Bad as that is, the Berkeley Wellness Letter pointed me to a more recent food safety study that I find more personally alarming. This one is about cookbook recipes. Though there’s no chance that I would watch a TV cooking show, I might buy a cookbook--oh, not for me; as a gift. Well, I might have if I hadn’t seen this study.
|How could I go wrong with|
recipes in the cookbook my
mother gave me when I
was in college?
Researchers from North Carolina State University and the US Department of Agriculture reviewed 1,497 recipes from 29 cookbooks that were popular enough to be on the New York Times food and diet best sellers list in 2013 and 2014.
Unlike the TV chef study, which flagged chefs’ behaviors against a checklist of 20 food safety practices, the cookbook study was much more selective. The researchers only considered recipes that contained raw animal ingredients (meat, poultry, seafood or eggs), whose dishes could effectively be measured with a digital thermometer.
They evaluated the recipes for guidance related to (1) the endpoint temperatures of what’s being cooked and (2) avoiding cross-contamination, the potentially harmful effects of inadvertently transferring microorganisms from one substance or object to another (e.g., raw food to ready-to-eat food).
Most Recipes Fail at Food Safety
In assessing endpoint temperatures, the concern was if the recipe stated to cook the dish to a specific internal temperature and if that specified temperature was indeed safe. (See www.foodsafety.gov/keep/charts/mintemp.html for safe minimum cooking temperatures.)
Of the nearly 1,500 recipes, only 123 (8%) mentioned cooking the dish to a specific temperature. Of those, 89 (6%) gave accurate information regarding endpoint temperatures, while 34 (2%) gave temperatures too low to kill the most likely food pathogens.
In lieu of or in addition to temperature, nearly all of the recipes offered subjective and risky recommendations of when the dishes would be done cooking, most commonly noting time, color and texture. None of these indicators could be relied on to determine if the dish had actually reached a safe temperature, though presumably all were more informative than “cook until done.”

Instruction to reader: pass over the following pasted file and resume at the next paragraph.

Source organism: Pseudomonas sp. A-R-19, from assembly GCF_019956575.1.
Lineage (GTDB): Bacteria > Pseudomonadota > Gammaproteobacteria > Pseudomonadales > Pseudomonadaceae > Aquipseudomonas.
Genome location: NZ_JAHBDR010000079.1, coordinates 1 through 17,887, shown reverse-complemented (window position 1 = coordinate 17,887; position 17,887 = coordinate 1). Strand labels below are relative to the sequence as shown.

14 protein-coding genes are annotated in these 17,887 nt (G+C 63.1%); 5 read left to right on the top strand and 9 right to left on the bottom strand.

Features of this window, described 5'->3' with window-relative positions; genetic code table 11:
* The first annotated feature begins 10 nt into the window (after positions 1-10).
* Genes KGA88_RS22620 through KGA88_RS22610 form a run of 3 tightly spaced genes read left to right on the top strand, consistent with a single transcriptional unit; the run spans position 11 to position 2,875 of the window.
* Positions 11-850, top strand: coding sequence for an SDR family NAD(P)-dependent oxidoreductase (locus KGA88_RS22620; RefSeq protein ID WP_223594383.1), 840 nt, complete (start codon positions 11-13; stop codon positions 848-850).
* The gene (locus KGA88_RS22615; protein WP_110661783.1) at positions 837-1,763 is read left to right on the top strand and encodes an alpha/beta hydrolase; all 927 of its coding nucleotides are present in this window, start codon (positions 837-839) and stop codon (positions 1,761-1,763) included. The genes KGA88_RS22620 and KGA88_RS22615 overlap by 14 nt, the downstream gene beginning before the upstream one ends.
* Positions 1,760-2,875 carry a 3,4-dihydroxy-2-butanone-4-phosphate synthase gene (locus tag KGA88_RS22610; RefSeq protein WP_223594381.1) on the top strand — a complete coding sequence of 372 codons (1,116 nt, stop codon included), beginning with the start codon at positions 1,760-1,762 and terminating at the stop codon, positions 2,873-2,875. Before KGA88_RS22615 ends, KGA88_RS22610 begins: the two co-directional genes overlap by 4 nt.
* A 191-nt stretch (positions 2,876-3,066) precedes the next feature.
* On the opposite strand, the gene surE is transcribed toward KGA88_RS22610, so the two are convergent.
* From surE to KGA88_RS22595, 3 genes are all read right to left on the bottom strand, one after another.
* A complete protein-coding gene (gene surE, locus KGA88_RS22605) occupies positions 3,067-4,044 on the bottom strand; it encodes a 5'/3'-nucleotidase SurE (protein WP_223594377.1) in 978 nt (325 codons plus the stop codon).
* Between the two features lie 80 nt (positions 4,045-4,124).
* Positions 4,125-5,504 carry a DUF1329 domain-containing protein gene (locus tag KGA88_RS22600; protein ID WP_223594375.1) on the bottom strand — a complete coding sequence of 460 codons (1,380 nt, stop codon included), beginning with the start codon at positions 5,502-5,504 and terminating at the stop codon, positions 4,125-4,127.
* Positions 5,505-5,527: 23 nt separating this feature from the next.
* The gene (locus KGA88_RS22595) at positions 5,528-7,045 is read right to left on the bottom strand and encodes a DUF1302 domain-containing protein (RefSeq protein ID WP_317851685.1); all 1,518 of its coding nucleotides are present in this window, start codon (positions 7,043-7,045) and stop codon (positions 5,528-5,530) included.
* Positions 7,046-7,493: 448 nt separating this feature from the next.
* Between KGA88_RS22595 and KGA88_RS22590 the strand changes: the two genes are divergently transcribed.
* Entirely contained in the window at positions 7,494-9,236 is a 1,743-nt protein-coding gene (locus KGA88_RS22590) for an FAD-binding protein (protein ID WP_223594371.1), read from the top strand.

Guidance on avoiding cross contamination was largely absent from the recipes. For example, only 12 recommended washing hands after touching raw animal protein, and only 29 recommended that raw and cooked foods be kept separate by using different or clean cutting boards, utensils and dishes. Worse, some recipes recommended that raw poultry be washed before cooking. That’s a no-no, since washing risks spreading harmful bacteria through splatter or aerosolization.
|OK, so maybe the “wash bird inside and outside” needs|
updating, but at least I learned to first remove the feathers
and cut off the head.
TV cooking shows forego the opportunity to demonstrate or discuss food safety; they fail to promote the idea that good food and safe food are inseparable.
Cookbook authors have, but are failing to take advantage of, that same opportunity. Including food safety guidance in cookbooks could go a long way toward reducing the risk of foodborne illness, which affects about 1 in 6 Americans each year.
Thanks for stopping by, and looking ahead, Happy Thanksgiving! As I wrote in that earlier blog post, Bon appétit.
Research study on evaluating cookbook food safety in British Food Journal: www.emeraldinsight.com/doi/full/10.1108/BFJ-02-2017-0066
News release on the study from North Carolina State University: news.ncsu.edu/2017/03/cookbooks-food-safety-2017/
University of California, Berkeley Wellness Letter, Nov 2017, “My cookbook made me sick.” pg 6.
The Charlotte Observer article on inclusion of Gwyneth Paltrow’s cookbook in the study: www.charlotteobserver.com/living/food-drink/article142547159.html